hmcol = colorRampPalette(brewer.pal(9, "GnBu"))(100)
heatmap.2(exprs(vsd)[select,], col = hmcol, trace="none", margin=c(10, 6))
select = order(rowMeans(counts(cds)), decreasing=TRUE)[1:500]
heatmap.2(exprs(vsd)[select,], col = hmcol, trace="none", margin=c(10, 6))
select = order(rowMeans(counts(cds)), decreasing=TRUE)[1:1000]
heatmap.2(exprs(vsd)[select,], col = hmcol, trace="none", margin=c(10, 6))
print(plotPCA(vsd, intgroup=c("condition")))
I got an error,

> cds <- newCountDataSet( countsTable, conds)
Error in round(countData) : non-numeric argument to mathematical function
Data frame looked fairly ok,

> head(data)
             up_207_1 up_207_5 up_207_7 up_207_11 up_207_13 up_207_17
ARL14EPL            0        0        0         0         1         0
LOC100169752        0        0        0         0         0         0
CAPN6               0        0        0         0         0         0
IFNA13             19       20       58        14        17        13
HSP90AB1         6030    10422    15058      3030      8696      3848
DACH1               0        0        0         0         0         0
But after checking classes and modes of R objects with sapply, columns were class: factor.

> sapply(data, mode)
 up_207_1  up_207_5  up_207_7 up_207_11 up_207_13 up_207_17 
"numeric" "numeric" "numeric" "numeric" "numeric" "numeric" 
> sapply(data, class)
 up_207_1  up_207_5  up_207_7 up_207_11 up_207_13 up_207_17 
 "factor"  "factor"  "factor"  "factor"  "factor"  "factor" 
Changing the class of columns to numeric,

> numc <- sapply(data, is.factor)
> numc
 up_207_1  up_207_5  up_207_7 up_207_11 up_207_13 up_207_17 
     TRUE      TRUE      TRUE      TRUE      TRUE      TRUE 
> data[numc] <- lapply(data[numc], function(x) as.numeric(as.character(x)))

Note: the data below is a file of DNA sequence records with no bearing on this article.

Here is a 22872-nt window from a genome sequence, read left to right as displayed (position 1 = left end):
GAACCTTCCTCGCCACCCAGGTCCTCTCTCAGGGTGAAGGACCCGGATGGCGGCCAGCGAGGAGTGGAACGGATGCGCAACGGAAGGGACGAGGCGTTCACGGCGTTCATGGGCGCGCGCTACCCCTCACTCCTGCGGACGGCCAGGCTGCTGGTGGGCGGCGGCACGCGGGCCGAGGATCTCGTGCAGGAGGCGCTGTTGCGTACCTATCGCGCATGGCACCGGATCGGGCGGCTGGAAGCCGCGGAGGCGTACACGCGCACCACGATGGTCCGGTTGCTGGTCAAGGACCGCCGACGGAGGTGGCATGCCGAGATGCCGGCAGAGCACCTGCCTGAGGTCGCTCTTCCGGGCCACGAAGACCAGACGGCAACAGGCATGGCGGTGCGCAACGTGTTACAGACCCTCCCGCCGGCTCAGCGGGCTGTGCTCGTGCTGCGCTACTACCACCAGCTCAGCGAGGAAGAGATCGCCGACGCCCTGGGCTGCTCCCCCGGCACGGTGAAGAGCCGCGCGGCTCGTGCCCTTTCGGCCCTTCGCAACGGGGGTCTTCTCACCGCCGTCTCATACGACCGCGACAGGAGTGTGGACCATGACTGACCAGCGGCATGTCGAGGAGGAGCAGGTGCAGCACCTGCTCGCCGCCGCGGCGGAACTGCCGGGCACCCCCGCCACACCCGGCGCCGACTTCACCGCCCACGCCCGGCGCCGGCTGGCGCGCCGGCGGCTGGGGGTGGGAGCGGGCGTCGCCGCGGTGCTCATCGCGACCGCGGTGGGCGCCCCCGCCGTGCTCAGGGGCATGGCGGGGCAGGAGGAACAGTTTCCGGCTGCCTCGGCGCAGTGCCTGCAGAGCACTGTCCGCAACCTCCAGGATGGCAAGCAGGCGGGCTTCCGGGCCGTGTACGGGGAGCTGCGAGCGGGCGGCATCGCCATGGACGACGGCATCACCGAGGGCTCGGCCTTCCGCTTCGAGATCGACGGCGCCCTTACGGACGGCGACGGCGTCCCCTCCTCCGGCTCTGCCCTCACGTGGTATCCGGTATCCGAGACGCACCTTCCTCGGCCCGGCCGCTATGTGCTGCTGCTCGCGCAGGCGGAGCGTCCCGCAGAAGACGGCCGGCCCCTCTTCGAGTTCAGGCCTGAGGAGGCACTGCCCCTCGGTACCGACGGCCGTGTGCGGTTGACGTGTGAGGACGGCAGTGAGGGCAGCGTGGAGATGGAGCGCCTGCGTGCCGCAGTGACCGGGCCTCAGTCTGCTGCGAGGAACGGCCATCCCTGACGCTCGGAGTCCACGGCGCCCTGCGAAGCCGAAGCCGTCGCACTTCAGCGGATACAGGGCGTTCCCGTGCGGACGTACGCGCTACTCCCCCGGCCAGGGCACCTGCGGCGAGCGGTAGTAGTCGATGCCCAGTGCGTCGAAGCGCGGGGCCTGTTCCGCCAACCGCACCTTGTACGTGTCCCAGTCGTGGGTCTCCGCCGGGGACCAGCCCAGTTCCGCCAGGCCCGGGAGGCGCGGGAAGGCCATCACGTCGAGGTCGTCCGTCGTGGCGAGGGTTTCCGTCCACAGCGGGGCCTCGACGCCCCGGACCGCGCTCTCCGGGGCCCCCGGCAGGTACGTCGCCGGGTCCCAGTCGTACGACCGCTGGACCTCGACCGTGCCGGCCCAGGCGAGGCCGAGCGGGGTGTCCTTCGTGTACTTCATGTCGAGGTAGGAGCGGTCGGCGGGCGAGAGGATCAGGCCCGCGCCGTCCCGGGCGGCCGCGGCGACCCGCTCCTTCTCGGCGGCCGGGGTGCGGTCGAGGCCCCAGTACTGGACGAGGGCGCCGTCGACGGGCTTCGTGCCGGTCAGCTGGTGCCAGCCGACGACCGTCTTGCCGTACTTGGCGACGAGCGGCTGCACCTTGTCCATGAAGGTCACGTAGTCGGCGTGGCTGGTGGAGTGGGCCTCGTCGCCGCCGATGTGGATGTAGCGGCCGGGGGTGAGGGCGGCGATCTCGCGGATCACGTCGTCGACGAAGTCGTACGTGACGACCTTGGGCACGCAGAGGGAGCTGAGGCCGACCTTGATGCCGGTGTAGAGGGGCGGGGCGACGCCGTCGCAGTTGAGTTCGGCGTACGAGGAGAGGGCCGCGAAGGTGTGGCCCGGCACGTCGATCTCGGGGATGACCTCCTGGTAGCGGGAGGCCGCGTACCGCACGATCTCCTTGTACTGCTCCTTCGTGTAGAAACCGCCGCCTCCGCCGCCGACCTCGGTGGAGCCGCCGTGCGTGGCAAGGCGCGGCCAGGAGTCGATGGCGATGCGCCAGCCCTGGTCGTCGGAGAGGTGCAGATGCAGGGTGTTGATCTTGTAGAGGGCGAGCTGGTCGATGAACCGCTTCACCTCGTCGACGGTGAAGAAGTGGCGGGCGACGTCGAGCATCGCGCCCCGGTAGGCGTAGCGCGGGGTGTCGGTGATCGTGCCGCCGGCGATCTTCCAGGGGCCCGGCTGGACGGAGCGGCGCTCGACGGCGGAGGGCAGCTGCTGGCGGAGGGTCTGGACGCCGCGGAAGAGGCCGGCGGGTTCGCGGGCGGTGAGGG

Warning messages:
1: In FUN(X[[i]], ...) : NAs introduced by coercion
2: In FUN(X[[i]], ...) : NAs introduced by coercion
3: In FUN(X[[i]], ...) : NAs introduced by coercion
4: In FUN(X[[i]], ...) : NAs introduced by coercion
5: In FUN(X[[i]], ...) : NAs introduced by coercion
6: In FUN(X[[i]], ...) : NAs introduced by coercion

Rerunning the script with these lines gave the same error, as NAs were introduced. Then I checked what lines contain NA's in the data frame.

> data[!complete.cases(data),]
     up_207_1 up_207_5 up_207_7 up_207_11 up_207_13 up_207_17
Gene       NA       NA       NA        NA        NA        NA
So in data frame there was an empty line that was assigned NAs after converting with as.numeric. Removing all the lines with NAs,

> data<-na.omit(data)
> data[!complete.cases(data),]
[1] up_207_1  up_207_5  up_207_7  up_207_11 up_207_13 up_207_17
<0 rows> (or 0-length row.names)
Data frame is now numeric class and free of NAs. Rerunning the script was successful.

Wednesday, February 22, 2017

Transfer folder contents via FTP without prompting

If you need to transfer multiple files via ftp from a folder, as folder transfer per se is not supported, go into local folder, connect to ftp server and use mput to place multiple files. The problem with this option is that you would be prompted to confirm each file, that may be a problem for large folders. Thus, to avoid this connect to ftp with -i option.


Miloss-MacBook-Air:~ cd local_folder
Miloss-MacBook-Air:~ milospjanic$ ftp -i sftp.lsnet.ucla.edu
Connected to sftp.lsnet.ucla.edu.
220 (vsFTPd 2.2.2)
Name (sftp.lsnet.ucla.edu:milospjanic): username
331 Please specify the password.
Password: password
230 Login successful.
Remote system type is UNIX.
Using binary mode to transfer files.
ftp> mput *